Winter 2001, Vol. 33, No. 4
By Adam Jevec
As Americans and Japanese troops fought island to island in the Pacific during World War II, the Japanese used their considerable skill as code breakers to intercept many messages being sent by American forces. After the war, however, Japan's own chief of intelligence admitted there was one code they were never able to break— the Navajo code used by the Marine Corps. This is the story of that code and the men who made it work for the Marines.
Cpl. Henry Bake, Jr., and Pfc. George H. Kirk, Navajos serving in December 1943 with a Marine Corps signal unit, operate a portable radio set in a clearing that they have hacked in the dense jungle close behind the front lines. (NARA, 127-N-69889B)
Last summer, the U.S. Congress honored a group of World War II veterans who provided a unique service to the nation's war effort. In a ceremony in the Capitol on July 26, the original twenty-nine Navajo "code talkers" received the Congressional Gold Medal, and subsequent code talkers received the Congressional Silver Medal. Their unbreakable code helped the US Marine Corps battle across the Pacific from 1942 to 1945. Until 1968, they and their code remained secret. Their story further comes to national attention when the motion picture Windtalkers opens in June 2002. Written and photographic records in the National Archives document the code talkers' wartime contributions and tell us how this unusual military program got started.
Maintaining secrecy, particularly during wartime, is vital to the national security of every country. On the battlefield, secrecy is essential for victory, and breaking enemy codes is necessary to gain the advantage and shorten the war.
During World War II, sending and receiving codes without the risk of the enemy deciphering the transmission required hours of encrypting and decrypting the code. The US Marine Corps, in an effort to find quicker and more secure ways to send and receive code, enlisted Navajos as code talkers.
Philip Johnston initiated the Marine Corps's program to enlist and train Navajos as messengers. Johnston, the son of a missionary, grew up on a Navajo reservation and became familiar with the people and their language. He was also a World War I veteran who knew about the military's desire to send and receive messages in an unbreakable code. Johnston said he hit upon the idea of enlisting Navajos as signalmen early in 1942, when he read a newspaper story about the army's use of several Native Americans during training maneuvers with an armored division in Louisiana.1 The article also stated that, during World War I, Native Americans had acted as signalmen for the Canadian army to send secure messages about shortages of supplies or ammunition. The US Army's program, however, was never given the priority that the US Marine Corps assigned to Johnston's idea in 1942.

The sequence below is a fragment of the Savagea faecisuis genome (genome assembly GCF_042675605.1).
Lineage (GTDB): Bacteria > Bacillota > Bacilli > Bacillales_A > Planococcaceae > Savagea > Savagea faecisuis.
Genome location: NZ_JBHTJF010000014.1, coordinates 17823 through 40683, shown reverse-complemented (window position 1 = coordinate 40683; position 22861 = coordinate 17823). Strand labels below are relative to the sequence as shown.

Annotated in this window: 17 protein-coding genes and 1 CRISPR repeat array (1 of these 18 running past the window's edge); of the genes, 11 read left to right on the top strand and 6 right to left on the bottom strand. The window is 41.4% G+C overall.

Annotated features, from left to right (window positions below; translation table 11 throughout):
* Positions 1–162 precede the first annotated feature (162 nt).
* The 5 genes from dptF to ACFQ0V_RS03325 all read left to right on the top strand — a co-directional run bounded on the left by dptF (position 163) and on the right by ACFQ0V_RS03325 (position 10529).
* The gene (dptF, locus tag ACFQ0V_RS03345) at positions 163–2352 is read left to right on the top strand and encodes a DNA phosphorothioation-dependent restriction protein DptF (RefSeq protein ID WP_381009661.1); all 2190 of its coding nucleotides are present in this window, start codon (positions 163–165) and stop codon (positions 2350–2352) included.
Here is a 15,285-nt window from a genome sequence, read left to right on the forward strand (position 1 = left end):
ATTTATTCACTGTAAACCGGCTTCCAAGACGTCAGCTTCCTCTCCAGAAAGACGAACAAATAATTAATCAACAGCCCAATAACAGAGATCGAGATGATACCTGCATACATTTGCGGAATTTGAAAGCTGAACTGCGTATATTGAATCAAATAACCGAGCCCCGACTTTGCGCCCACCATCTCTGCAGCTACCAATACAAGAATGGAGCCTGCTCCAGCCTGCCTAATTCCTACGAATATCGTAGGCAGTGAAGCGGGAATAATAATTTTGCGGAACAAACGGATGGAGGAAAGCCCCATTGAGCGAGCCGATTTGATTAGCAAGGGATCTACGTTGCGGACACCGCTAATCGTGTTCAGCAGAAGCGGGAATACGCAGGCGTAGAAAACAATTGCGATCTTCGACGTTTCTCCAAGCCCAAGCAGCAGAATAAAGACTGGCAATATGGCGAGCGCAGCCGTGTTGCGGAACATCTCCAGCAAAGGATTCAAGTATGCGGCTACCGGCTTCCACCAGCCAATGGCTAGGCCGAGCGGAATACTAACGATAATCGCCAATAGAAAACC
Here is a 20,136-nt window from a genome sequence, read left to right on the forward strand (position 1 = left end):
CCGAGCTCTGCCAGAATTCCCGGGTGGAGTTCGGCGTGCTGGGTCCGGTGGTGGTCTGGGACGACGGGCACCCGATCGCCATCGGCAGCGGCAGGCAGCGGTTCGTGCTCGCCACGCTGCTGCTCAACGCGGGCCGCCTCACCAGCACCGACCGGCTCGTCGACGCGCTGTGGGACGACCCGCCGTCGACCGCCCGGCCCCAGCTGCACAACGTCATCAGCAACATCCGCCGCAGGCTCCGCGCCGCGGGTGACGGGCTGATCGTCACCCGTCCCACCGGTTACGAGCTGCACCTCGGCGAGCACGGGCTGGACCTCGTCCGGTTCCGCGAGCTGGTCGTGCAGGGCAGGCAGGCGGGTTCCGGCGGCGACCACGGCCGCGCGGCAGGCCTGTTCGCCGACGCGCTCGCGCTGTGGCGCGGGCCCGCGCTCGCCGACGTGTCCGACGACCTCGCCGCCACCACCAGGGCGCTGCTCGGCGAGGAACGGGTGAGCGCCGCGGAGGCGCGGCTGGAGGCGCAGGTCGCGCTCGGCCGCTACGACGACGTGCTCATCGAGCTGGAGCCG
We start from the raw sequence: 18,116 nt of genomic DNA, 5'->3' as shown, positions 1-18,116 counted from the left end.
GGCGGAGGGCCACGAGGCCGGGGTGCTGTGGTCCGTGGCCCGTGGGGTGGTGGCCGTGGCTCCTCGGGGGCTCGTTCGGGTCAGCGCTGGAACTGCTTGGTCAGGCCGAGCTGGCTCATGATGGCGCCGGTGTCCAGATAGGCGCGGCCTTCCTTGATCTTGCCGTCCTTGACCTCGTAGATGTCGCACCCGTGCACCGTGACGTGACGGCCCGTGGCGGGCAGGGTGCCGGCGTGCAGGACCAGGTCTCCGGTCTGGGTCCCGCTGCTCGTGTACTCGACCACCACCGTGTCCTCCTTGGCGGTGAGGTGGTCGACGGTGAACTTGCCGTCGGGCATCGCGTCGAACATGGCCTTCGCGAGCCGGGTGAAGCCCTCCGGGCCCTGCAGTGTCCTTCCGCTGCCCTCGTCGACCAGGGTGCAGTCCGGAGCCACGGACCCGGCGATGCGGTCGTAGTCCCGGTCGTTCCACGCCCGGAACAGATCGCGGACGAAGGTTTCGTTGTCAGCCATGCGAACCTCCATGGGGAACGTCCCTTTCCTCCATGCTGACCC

The day after Johnston read the article, he went to the naval office in Los Angeles and told them the story. Believing it had possibilities, the office sent Johnston to the headquarters of the Eleventh Naval District in San Diego, which was convinced that if Johnston's idea could be accomplished, it would be a "marvelous thing." Johnston went on to Camp Elliot in San Diego to meet Maj. James E. Jones. It took him some time to convince Major Jones about the potential for using a Native American code, but after Johnston spoke a few Navajo words to the baffled major, Jones decided to give his idea a trial run. Within two weeks, Johnston assembled four Navajos in the Los Angeles area and arranged to meet Major Jones back at Camp Elliot on February 27, 1942, with the demonstration to occur the next day.
Before returning to Camp Elliot, Johnston sent a preliminary report to Major Jones and Maj. General Clayton B. Vogel, the commanding general of the Amphibious Corps, Pacific Fleet, that explained why he believed Navajos would make the best signalmen. He described his own knowledge of the Navajo people, gave general background and population statistics about Native American tribes, and explained the potential of the Navajo language as a military code. Johnston stressed the complexity of the Navajo language and the fact that it remained mostly "'unwritten' because an alphabet or other symbols of purely native origin" did not exist, with the exception of adaptations by American scholars, anthropologists, and Franciscan Fathers, who had compiled a Navajo dictionary.2
Johnston's proposal also discussed how fluency in reading Navajo could be obtained only by those "individuals who are first highly educated in English, and who, in turn, have made a profound study of Navajo, both in spoken and written form." Besides himself, Johnston claimed that very few people in the world could understand the Navajo language. Because of Johnston's intimate knowledge of the Navajo reservation, its people, and their language, and because the Navajo had the largest population of Native Americans, he believed that they were the best candidates for recruitment. Johnston thought that the tribe's seclusion made the Navajo a culturally and linguistically autonomous people compared with other native groups. The Navajo reservation, which was located largely in Arizona but also comprised portions of New Mexico, Utah, and Colorado, covered an area of twenty-five thousand square miles of isolated, sparsely populated, and largely inaccessible land.
Johnston also believed that many Navajos had been given an education that adequately prepared them for jobs outside their traditional lifestyles. In the years before 1942, Navajo children attended government-established schools on the reservation that taught English grammar. A large number of them also attended schools outside the reservation that offered classes in trades and occupations. With proper training, Johnston was sure that Navajos who fit the age and education requirements for military service could be taught to transmit messages in their native language.